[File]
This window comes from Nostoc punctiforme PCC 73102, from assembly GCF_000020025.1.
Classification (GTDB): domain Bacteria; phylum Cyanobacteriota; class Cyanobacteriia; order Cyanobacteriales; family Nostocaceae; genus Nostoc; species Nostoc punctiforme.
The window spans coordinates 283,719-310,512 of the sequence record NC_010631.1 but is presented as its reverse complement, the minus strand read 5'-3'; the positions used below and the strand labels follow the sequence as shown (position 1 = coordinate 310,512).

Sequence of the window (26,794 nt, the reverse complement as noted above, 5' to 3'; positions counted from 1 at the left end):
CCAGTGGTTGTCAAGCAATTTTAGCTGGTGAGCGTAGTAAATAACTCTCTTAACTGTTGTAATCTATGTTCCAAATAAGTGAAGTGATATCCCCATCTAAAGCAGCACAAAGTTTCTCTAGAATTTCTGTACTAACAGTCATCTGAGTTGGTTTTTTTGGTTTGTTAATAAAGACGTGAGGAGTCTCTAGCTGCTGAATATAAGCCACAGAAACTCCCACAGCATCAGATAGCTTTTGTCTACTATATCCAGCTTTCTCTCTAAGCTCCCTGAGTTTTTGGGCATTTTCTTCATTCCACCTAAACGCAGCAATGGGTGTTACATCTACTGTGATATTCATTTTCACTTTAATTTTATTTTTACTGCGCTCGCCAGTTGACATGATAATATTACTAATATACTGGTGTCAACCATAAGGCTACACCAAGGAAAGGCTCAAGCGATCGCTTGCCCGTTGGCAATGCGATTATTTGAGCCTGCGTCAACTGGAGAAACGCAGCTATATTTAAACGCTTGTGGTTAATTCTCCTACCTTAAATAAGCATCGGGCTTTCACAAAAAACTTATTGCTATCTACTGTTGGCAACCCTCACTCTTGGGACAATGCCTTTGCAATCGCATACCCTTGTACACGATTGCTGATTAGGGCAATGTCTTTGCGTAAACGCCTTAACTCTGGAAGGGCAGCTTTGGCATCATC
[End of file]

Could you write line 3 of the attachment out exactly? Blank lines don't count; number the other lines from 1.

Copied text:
The window spans coordinates 283,719-310,512 of the sequence record NC_010631.1 but is presented as its reverse complement, the minus strand read 5'-3'; the positions used below and the strand labels follow the sequence as shown (position 1 = coordinate 310,512).